Drinking and dialing: a dynamic duo

    “Don’t hassle the Hoff. DON’T.”

    Short and sweet. That was the voicemail a friend of mine left after a particularly ridiculous night. Uh, what?

    But many of us can relate. You roll over in bed, jeans still on from the night before, and your face lands on your battered cell phone. Hesitantly, you scroll through your call log. As you realize you dialed your ex-boyfriend, best friend from high school and some random kid you hooked up with freshman year all in the span of 30 drunken minutes, the cell starts to ring. The voice on the other line confirms your suspicions: “Um, nice voicemail last night.” Oops.

    The drunk dial. Why, after a few too many shots, do some of us head straight for the cellular?

    It’s a matter of impulse control, according to Eli Finkel, an associate professor of psychology at Northwestern. “The prevailing view in the psychological community is that alcohol doesn’t force you to do things you don’t want to do. It limits your inhibitions,” Finkel said. So you end up doing things you wanted to do, at least subconsciously, but that your sober judgment would have prevented you from doing.

    Alcohol more than limits your inhibitions, though — it hampers your ability to perceive your environment, causing a condition called alcohol myopia. According to a 1990 University of Michigan study, alcohol myopia is a drunken state of mind where “immediate aspects of experience have a disproportionate influence on behavior and emotion.”

    Alcohol myopia doesn’t always lead to an all night text-athon though. Some lucky individuals never drunk dial for the same reason that some people never get angry when drunk: Alcohol affects each drinker differently.

    For example, Weinberg junior Clare McNeely doesn’t drunk dial, but she admitted she does drunk text. “It’s usually because I’m in a good mood and I want to talk to my friends,” McNeely said of her drunken tapping on her iPhone.

    Finkel suggested that certain personality types might be more prone to break out the phone than others. “People who are most susceptible are people in the quadrant that have strong impulses and strong restraint… I think [they] are the most likely person to fail when drunk — strong desire in the first place but also usually strong restraint that gets foiled by alcohol,” he said.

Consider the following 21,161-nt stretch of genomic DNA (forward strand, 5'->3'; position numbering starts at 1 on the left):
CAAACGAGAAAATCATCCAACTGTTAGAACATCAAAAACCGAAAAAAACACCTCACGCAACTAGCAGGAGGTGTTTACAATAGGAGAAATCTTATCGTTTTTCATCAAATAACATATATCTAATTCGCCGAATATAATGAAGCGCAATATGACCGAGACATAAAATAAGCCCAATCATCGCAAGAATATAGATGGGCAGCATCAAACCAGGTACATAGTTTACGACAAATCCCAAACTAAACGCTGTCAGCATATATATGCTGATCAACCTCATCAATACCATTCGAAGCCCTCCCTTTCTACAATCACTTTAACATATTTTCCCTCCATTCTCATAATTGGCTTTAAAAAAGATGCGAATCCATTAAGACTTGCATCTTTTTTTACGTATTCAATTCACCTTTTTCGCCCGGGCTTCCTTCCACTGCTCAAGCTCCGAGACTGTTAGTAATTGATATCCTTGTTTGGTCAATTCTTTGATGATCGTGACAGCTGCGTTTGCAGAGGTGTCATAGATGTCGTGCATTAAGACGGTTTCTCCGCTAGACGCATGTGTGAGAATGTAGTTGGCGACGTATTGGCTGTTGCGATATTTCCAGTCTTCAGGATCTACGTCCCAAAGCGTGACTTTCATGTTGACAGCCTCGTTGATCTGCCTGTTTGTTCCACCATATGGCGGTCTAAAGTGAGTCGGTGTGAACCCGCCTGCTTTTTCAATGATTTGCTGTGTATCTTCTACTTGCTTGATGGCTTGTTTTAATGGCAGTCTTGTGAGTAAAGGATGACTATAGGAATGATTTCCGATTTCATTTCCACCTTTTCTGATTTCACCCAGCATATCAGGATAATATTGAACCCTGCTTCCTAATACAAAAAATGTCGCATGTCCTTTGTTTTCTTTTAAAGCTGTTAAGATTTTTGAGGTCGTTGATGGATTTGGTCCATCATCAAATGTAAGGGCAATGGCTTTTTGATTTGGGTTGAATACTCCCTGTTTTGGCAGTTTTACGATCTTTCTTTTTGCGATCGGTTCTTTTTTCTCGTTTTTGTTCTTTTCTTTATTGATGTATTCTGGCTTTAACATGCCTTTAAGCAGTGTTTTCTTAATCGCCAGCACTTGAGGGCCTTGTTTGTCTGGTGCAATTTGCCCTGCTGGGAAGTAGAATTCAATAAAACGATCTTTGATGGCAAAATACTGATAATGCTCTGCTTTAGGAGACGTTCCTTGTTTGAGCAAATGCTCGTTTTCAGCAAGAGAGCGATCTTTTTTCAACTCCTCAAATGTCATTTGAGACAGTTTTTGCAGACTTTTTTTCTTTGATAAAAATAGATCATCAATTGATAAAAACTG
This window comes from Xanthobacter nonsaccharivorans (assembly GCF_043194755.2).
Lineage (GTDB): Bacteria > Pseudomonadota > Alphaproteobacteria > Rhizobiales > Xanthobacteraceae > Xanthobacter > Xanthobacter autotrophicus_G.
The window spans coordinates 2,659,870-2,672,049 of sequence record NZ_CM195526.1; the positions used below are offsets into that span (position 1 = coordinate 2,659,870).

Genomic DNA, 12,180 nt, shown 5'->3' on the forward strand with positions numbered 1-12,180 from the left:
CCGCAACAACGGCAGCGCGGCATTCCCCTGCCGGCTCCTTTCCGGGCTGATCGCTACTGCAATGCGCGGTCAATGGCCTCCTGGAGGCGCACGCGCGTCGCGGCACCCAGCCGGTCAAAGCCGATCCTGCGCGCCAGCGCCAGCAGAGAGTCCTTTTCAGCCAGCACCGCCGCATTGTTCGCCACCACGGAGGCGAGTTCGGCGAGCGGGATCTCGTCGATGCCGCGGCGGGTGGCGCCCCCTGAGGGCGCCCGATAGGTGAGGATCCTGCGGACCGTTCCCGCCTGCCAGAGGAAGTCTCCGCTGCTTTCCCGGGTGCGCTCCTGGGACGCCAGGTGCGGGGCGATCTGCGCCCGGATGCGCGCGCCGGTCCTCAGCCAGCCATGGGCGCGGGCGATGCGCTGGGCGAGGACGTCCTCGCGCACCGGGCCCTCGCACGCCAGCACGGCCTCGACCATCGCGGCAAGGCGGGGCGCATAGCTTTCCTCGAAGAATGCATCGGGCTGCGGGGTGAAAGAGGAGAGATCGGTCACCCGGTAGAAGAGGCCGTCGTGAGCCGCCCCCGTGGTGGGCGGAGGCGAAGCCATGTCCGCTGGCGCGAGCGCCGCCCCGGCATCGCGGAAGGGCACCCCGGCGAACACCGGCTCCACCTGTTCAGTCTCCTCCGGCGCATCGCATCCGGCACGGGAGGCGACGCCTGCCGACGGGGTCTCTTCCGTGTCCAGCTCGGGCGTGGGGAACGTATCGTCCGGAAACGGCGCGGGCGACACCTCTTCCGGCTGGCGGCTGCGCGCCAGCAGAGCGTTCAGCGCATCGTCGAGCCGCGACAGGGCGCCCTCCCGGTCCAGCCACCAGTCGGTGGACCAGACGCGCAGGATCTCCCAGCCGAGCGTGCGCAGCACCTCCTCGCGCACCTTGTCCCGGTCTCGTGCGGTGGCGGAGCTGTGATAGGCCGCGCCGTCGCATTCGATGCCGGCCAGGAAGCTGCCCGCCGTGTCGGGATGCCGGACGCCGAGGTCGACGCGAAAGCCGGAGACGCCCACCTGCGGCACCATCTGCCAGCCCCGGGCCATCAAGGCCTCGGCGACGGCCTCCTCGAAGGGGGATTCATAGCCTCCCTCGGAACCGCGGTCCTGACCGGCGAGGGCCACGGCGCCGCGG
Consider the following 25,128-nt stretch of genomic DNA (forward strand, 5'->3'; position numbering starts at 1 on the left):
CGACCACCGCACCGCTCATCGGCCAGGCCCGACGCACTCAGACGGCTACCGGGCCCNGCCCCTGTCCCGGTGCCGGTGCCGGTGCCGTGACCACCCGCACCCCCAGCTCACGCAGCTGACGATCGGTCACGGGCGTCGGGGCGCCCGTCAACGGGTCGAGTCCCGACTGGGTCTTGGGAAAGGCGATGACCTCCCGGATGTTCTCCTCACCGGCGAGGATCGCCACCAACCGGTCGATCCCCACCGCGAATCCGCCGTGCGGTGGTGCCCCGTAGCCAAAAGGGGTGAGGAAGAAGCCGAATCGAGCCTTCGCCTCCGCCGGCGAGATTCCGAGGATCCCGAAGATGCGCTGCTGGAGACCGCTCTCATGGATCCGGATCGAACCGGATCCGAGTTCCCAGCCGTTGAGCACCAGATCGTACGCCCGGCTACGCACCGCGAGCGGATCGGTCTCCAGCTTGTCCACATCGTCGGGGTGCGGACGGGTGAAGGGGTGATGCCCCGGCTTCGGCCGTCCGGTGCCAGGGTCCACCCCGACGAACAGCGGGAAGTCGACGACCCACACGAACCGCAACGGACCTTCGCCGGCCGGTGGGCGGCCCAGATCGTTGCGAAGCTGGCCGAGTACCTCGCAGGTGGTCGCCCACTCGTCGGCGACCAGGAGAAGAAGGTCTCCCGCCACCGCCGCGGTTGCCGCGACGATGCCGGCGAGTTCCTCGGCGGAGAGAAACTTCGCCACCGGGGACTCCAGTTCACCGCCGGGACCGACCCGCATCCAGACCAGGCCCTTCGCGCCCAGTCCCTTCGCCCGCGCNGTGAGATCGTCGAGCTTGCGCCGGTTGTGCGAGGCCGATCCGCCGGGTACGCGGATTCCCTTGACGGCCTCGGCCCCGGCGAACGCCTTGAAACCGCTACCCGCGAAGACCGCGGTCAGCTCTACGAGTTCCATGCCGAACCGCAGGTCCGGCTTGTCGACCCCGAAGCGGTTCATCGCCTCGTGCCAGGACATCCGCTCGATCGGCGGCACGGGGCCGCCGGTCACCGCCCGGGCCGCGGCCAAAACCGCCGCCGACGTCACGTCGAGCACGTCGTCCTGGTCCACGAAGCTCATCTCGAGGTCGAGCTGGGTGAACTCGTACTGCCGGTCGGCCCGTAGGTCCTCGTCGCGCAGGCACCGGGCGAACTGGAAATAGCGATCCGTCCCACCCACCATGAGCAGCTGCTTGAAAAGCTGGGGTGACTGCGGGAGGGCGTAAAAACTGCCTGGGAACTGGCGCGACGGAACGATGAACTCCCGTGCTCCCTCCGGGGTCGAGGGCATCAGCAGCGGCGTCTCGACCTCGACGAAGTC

For those drunk dialers who really need to quit the habit, there are options. Deleting frequently dialed numbers could cut down on embarrassing calls. A more serious alternative is an LG phone complete with a built-in Breathalyzer that warns owners if they are drunk. This warning is thought to reduce the likelihood that partiers will go through with the call and it may even curb drunk driving.

    And if you still feel the urge to dial, but don’t want to burden your friends with your intoxicated ramblings, the website Drunkdial.org provides a place to call where you won’t get a confused call back the next morning. And you might even hear your call on the site the next day.

    Breathalyzer phones aside, drunk dials and drunk texts happen. Whether it’s hilarious or really awkward, it’s a staple of college life. While you might be embarrassed, is dialing drunk really that bad?

    Finkel, who has conducted research on relationships, agrees that drunk dialing should generally be avoided, “but that doesn’t mean that it can’t be good,” Finkel said. When it comes to relationships, he explained that alcohol makes drinkers more adventurous. “[Alcohol] makes you take some risks that you wouldn’t have otherwise taken and every once in a while those could work out well.”


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